With the successful passing of the Corrupt Practices Act the Liberal Party began to organise a countrywide campaign in favour of electoral reform.   Once again we were set for a clash between Lords and Commons.   With the death of Disraeli in 1881 the relationship between the two Houses had deteriorated further.   There was no doubt that reform caused bad blood between the two.   The classes were at war with each other.   The Reform Act, 1867, had produced an unstable situation.   One speech, in particular, delivered in 1883 by Joseph Chamberlain shook the Cabinet and horrified the Queen.   Lord Salisbury, the Conservative Leader, had attacked Chamberlain.   “Lord Salisbury”, said Chamberlain in reply, “constitutes himself as the spokesman of a class – of the class to which he himself belongs, who toil not neither do they spin, whose fortunes, as in this case, have originated by grants made in times gone by for the services which courtiers rendered Kings”.   1884 was to see the third major Reform Act of the century.
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The distribution of seats was still unfair, with many small towns having the same representation, two MPs, as large industrial cities.   Joseph Chamberlain led the demand for further reform.   He had the majority of the cabinet with him.   In the counties the voting qualification was so high that agricultural labourers and other workers were prevented from voting.   Thus, the scene was set for Gladstone to bring forward another Reform Bill.   He introduced the Third Reform Bill to the House of Commons on 28th February 1884.   The sole purpose of the Bill was to extend the franchise to the countryside on the same basis as that enjoyed in the towns.   Gladstone said the purpose of the Bill was to “strengthen the state” and that “the strength of the modern state lies in its representative system” arguing that the legitimacy of government depended on the degree to which it represented the people.   Universal suffrage though, was still some way away.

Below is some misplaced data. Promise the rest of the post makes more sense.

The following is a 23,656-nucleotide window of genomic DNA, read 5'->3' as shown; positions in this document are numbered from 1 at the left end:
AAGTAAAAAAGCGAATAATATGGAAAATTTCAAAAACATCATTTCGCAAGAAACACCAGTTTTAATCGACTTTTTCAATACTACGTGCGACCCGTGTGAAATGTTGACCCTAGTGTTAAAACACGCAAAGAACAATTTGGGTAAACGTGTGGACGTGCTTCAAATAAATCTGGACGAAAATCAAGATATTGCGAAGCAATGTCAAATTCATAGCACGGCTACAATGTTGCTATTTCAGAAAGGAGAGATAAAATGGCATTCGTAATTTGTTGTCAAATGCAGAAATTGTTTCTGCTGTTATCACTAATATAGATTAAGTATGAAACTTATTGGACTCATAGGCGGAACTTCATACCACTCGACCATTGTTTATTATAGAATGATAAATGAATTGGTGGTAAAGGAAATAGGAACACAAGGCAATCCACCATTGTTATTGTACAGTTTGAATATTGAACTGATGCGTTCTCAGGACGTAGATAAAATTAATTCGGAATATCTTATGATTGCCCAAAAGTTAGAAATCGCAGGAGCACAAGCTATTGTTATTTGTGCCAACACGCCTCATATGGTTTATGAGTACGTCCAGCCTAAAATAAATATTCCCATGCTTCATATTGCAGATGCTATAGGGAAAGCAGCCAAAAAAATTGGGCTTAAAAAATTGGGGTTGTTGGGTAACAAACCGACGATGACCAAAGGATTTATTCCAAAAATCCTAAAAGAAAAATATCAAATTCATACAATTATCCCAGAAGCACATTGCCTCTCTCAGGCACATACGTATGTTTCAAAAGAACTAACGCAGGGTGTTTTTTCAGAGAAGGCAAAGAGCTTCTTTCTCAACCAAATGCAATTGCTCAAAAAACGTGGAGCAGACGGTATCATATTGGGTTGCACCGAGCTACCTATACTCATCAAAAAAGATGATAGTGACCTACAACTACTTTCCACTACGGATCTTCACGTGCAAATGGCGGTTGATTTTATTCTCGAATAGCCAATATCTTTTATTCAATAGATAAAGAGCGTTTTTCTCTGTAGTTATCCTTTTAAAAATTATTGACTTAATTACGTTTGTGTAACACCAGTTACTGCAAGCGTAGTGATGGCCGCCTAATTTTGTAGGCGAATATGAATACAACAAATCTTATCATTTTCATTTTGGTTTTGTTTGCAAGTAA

On publication of the Reform Bill two issues raised their heads which were to have an impact on the decades ahead – Ireland and women.   As far as Ireland was concerned home rule was always more important than struggles for universal suffrage for the Westminster parliament, but if they could take advantage of those struggles then so be it:
    However much Chamberlain might “feel sure that England and Scotland would like a non-Irish session if we can keep the Irish quiet by fair words for the future”, two reforms in Great Britain were already beginning to cast their shadows as far as Ireland: the extension of the franchise and democratic local government.   Since a similar extension could scarcely be withheld from Ireland, a large reinforcement of the Nationalist contingent was to be expected in a future parliament: and both Chamberlain and the Prime Minister were disposed to see in “something more than county councils” – as previously in agrarian reform – the key to that problem which the extended franchise would aggravate.   However, these matters remained in abeyance – though Gladstone privately ruminated on “some fundamental change in the legislative relations of the two countries” – until in the session of 1884 the motion to exclude Ireland from the Third Reform Bill was defeated and the concordat of the autumn ensured that the Bill would pass and the number of Nationalist votes in an over represented Ireland would be trebled. "Joseph Chamberlain" by J.E. Powell
    There was a dramatic fall in the population of Ireland during the potato famine of the 1840s, which left Ireland grossly over-represented in Parliament.   This had to be rectified.   In the 1880 General Election, 63 Home Rule MPs were elected with a total of 95,535 votes, i.e. 1,516 votes each.   Contrast this with the Liberal vote, which required 5,218 votes for each Liberal MP.   The other issue, which had not been resolved – women still did not have the vote in National elections, and Gladstone’s Reform Bill made no attempt to rectify that position.   Although the Bill would allow an extra two million men to have the vote, there was nothing for women.